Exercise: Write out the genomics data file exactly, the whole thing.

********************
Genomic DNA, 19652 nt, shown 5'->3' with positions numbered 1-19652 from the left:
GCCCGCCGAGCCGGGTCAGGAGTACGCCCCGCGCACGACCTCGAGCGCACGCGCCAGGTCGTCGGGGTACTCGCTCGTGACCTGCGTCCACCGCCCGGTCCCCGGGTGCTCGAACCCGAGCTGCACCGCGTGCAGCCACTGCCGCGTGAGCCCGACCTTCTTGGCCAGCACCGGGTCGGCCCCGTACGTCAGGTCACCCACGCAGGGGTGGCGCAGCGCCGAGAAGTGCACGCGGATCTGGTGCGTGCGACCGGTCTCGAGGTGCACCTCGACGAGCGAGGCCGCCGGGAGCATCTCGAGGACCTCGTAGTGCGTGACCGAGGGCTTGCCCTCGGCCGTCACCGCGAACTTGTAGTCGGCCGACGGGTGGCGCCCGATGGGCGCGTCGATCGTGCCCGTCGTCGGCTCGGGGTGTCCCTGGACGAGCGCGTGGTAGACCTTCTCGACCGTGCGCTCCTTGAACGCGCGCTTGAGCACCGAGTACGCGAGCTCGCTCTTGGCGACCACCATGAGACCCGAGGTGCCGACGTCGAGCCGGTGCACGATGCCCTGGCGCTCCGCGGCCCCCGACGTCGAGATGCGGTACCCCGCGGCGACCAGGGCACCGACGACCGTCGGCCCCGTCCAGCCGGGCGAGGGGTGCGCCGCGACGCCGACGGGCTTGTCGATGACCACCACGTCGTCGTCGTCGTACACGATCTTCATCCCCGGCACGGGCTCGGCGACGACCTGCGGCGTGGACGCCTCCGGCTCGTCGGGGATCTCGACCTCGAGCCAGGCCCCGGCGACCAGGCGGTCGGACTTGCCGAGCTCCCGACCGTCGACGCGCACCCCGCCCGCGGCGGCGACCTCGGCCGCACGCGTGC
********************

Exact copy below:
Genomic DNA, 19652 nt, shown 5'->3' with positions numbered 1-19652 from the left:
GCCCGCCGAGCCGGGTCAGGAGTACGCCCCGCGCACGACCTCGAGCGCACGCGCCAGGTCGTCGGGGTACTCGCTCGTGACCTGCGTCCACCGCCCGGTCCCCGGGTGCTCGAACCCGAGCTGCACCGCGTGCAGCCACTGCCGCGTGAGCCCGACCTTCTTGGCCAGCACCGGGTCGGCCCCGTACGTCAGGTCACCCACGCAGGGGTGGCGCAGCGCCGAGAAGTGCACGCGGATCTGGTGCGTGCGACCGGTCTCGAGGTGCACCTCGACGAGCGAGGCCGCCGGGAGCATCTCGAGGACCTCGTAGTGCGTGACCGAGGGCTTGCCCTCGGCCGTCACCGCGAACTTGTAGTCGGCCGACGGGTGGCGCCCGATGGGCGCGTCGATCGTGCCCGTCGTCGGCTCGGGGTGTCCCTGGACGAGCGCGTGGTAGACCTTCTCGACCGTGCGCTCCTTGAACGCGCGCTTGAGCACCGAGTACGCGAGCTCGCTCTTGGCGACCACCATGAGACCCGAGGTGCCGACGTCGAGCCGGTGCACGATGCCCTGGCGCTCCGCGGCCCCCGACGTCGAGATGCGGTACCCCGCGGCGACCAGGGCACCGACGACCGTCGGCCCCGTCCAGCCGGGCGAGGGGTGCGCCGCGACGCCGACGGGCTTGTCGATGACCACCACGTCGTCGTCGTCGTACACGATCTTCATCCCCGGCACGGGCTCGGCGACGACCTGCGGCGTGGACGCCTCCGGCTCGTCGGGGATCTCGACCTCGAGCCAGGCCCCGGCGACCAGGCGGTCGGACTTGCCGAGCTCCCGACCGTCGACGCGCACCCCGCCCGCGGCGGCGACCTCGGCCGCACGCGTGC